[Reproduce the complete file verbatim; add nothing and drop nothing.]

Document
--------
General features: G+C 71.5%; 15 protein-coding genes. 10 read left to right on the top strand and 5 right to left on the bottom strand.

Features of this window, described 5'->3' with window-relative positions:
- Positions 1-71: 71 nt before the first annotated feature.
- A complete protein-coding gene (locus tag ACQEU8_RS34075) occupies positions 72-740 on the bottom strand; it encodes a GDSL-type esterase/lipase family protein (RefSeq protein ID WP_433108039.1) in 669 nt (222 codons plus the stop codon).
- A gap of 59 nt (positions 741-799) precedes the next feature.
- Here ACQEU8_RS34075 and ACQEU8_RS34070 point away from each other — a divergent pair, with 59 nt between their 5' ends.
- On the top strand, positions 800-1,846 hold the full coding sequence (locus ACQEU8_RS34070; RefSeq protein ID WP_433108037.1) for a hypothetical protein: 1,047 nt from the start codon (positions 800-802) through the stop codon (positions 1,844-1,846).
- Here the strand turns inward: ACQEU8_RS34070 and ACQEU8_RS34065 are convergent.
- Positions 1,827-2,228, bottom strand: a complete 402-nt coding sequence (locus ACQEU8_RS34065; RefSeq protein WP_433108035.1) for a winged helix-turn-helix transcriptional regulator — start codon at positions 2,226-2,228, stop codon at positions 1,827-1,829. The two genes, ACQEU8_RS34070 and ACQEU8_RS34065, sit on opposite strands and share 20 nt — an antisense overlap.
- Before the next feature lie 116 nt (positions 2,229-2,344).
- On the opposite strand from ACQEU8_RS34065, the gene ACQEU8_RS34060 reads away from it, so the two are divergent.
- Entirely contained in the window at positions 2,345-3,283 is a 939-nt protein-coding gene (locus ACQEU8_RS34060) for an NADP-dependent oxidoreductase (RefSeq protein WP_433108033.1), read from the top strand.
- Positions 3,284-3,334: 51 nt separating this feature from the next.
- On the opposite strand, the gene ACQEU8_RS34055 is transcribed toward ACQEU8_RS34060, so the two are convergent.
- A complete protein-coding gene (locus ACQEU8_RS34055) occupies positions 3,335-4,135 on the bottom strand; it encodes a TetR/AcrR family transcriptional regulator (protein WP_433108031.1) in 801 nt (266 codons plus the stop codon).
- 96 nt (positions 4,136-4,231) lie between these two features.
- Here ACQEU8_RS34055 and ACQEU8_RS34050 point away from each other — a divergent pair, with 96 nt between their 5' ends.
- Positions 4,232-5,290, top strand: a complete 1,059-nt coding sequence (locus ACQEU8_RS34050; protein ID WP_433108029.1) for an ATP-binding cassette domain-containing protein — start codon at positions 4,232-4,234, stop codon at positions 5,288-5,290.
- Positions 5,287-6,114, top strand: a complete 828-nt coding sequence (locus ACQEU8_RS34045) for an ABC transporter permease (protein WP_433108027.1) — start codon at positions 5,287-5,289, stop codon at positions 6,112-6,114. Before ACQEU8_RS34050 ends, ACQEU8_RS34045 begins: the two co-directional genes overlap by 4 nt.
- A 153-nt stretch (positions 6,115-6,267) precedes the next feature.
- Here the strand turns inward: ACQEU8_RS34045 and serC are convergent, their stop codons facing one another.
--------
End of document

General features: G+C 71.5%; 15 protein-coding genes. 10 read left to right on the top strand and 5 right to left on the bottom strand.

Features of this window, described 5'->3' with window-relative positions:
- Positions 1-71: 71 nt before the first annotated feature.
- A complete protein-coding gene (locus tag ACQEU8_RS34075) occupies positions 72-740 on the bottom strand; it encodes a GDSL-type esterase/lipase family protein (RefSeq protein ID WP_433108039.1) in 669 nt (222 codons plus the stop codon).
- A gap of 59 nt (positions 741-799) precedes the next feature.
- Here ACQEU8_RS34075 and ACQEU8_RS34070 point away from each other — a divergent pair, with 59 nt between their 5' ends.
- On the top strand, positions 800-1,846 hold the full coding sequence (locus ACQEU8_RS34070; RefSeq protein ID WP_433108037.1) for a hypothetical protein: 1,047 nt from the start codon (positions 800-802) through the stop codon (positions 1,844-1,846).
- Here the strand turns inward: ACQEU8_RS34070 and ACQEU8_RS34065 are convergent.
- Positions 1,827-2,228, bottom strand: a complete 402-nt coding sequence (locus ACQEU8_RS34065; RefSeq protein WP_433108035.1) for a winged helix-turn-helix transcriptional regulator — start codon at positions 2,226-2,228, stop codon at positions 1,827-1,829. The two genes, ACQEU8_RS34070 and ACQEU8_RS34065, sit on opposite strands and share 20 nt — an antisense overlap.
- Before the next feature lie 116 nt (positions 2,229-2,344).
- On the opposite strand from ACQEU8_RS34065, the gene ACQEU8_RS34060 reads away from it, so the two are divergent.
- Entirely contained in the window at positions 2,345-3,283 is a 939-nt protein-coding gene (locus ACQEU8_RS34060) for an NADP-dependent oxidoreductase (RefSeq protein WP_433108033.1), read from the top strand.
- Positions 3,284-3,334: 51 nt separating this feature from the next.
- On the opposite strand, the gene ACQEU8_RS34055 is transcribed toward ACQEU8_RS34060, so the two are convergent.
- A complete protein-coding gene (locus ACQEU8_RS34055) occupies positions 3,335-4,135 on the bottom strand; it encodes a TetR/AcrR family transcriptional regulator (protein WP_433108031.1) in 801 nt (266 codons plus the stop codon).
- 96 nt (positions 4,136-4,231) lie between these two features.
- Here ACQEU8_RS34055 and ACQEU8_RS34050 point away from each other — a divergent pair, with 96 nt between their 5' ends.
- Positions 4,232-5,290, top strand: a complete 1,059-nt coding sequence (locus ACQEU8_RS34050; protein ID WP_433108029.1) for an ATP-binding cassette domain-containing protein — start codon at positions 4,232-4,234, stop codon at positions 5,288-5,290.
- Positions 5,287-6,114, top strand: a complete 828-nt coding sequence (locus ACQEU8_RS34045) for an ABC transporter permease (protein WP_433108027.1) — start codon at positions 5,287-5,289, stop codon at positions 6,112-6,114. Before ACQEU8_RS34050 ends, ACQEU8_RS34045 begins: the two co-directional genes overlap by 4 nt.
- A 153-nt stretch (positions 6,115-6,267) precedes the next feature.
- Here the strand turns inward: ACQEU8_RS34045 and serC are convergent, their stop codons facing one another.